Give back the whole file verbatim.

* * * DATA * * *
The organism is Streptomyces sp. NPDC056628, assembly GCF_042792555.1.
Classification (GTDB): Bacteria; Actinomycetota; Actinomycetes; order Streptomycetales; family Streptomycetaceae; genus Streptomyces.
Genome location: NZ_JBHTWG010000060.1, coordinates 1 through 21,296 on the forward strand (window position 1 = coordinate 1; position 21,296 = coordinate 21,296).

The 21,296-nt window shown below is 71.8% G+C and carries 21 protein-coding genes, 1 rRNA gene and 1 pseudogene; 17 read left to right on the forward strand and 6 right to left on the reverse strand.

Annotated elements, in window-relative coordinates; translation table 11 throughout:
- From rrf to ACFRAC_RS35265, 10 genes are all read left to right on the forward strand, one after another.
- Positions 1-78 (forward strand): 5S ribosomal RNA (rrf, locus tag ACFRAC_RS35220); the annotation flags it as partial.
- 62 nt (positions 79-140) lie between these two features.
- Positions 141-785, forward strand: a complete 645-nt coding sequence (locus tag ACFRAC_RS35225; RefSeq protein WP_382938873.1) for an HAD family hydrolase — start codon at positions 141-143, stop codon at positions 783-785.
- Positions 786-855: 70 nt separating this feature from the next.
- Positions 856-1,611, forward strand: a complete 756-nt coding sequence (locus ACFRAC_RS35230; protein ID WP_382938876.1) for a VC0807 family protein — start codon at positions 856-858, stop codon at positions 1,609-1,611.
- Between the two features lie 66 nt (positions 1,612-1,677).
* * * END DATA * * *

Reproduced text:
The organism is Streptomyces sp. NPDC056628, assembly GCF_042792555.1.
Classification (GTDB): Bacteria; Actinomycetota; Actinomycetes; order Streptomycetales; family Streptomycetaceae; genus Streptomyces.
Genome location: NZ_JBHTWG010000060.1, coordinates 1 through 21,296 on the forward strand (window position 1 = coordinate 1; position 21,296 = coordinate 21,296).

The 21,296-nt window shown below is 71.8% G+C and carries 21 protein-coding genes, 1 rRNA gene and 1 pseudogene; 17 read left to right on the forward strand and 6 right to left on the reverse strand.

Annotated elements, in window-relative coordinates; translation table 11 throughout:
- From rrf to ACFRAC_RS35265, 10 genes are all read left to right on the forward strand, one after another.
- Positions 1-78 (forward strand): 5S ribosomal RNA (rrf, locus tag ACFRAC_RS35220); the annotation flags it as partial.
- 62 nt (positions 79-140) lie between these two features.
- Positions 141-785, forward strand: a complete 645-nt coding sequence (locus tag ACFRAC_RS35225; RefSeq protein WP_382938873.1) for an HAD family hydrolase — start codon at positions 141-143, stop codon at positions 783-785.
- Positions 786-855: 70 nt separating this feature from the next.
- Positions 856-1,611, forward strand: a complete 756-nt coding sequence (locus ACFRAC_RS35230; protein ID WP_382938876.1) for a VC0807 family protein — start codon at positions 856-858, stop codon at positions 1,609-1,611.
- Between the two features lie 66 nt (positions 1,612-1,677).